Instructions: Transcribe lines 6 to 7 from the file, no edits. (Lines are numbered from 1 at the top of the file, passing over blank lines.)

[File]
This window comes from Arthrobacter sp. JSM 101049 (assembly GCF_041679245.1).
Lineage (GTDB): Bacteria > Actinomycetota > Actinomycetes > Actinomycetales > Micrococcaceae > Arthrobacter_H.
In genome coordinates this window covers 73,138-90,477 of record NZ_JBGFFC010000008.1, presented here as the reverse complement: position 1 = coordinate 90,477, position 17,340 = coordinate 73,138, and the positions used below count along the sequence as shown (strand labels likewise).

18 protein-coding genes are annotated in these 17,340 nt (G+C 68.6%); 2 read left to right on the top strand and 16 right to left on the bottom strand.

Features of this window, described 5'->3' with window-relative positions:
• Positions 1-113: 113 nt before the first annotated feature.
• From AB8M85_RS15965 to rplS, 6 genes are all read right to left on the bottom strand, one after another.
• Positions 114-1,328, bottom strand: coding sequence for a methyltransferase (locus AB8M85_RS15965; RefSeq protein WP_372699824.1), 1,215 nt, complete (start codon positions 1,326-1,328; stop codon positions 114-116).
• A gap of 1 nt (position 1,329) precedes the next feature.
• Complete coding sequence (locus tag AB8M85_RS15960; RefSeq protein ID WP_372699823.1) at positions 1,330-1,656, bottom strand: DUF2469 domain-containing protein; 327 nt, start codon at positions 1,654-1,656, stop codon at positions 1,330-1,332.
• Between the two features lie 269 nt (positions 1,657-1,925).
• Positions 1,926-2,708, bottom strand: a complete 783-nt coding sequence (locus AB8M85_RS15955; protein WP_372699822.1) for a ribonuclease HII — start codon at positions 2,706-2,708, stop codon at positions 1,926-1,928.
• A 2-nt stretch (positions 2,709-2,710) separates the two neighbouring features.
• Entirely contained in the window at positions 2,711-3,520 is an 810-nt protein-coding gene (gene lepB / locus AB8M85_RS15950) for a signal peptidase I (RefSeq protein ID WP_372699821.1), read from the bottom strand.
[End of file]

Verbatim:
• Positions 1-113: 113 nt before the first annotated feature.
• From AB8M85_RS15965 to rplS, 6 genes are all read right to left on the bottom strand, one after another.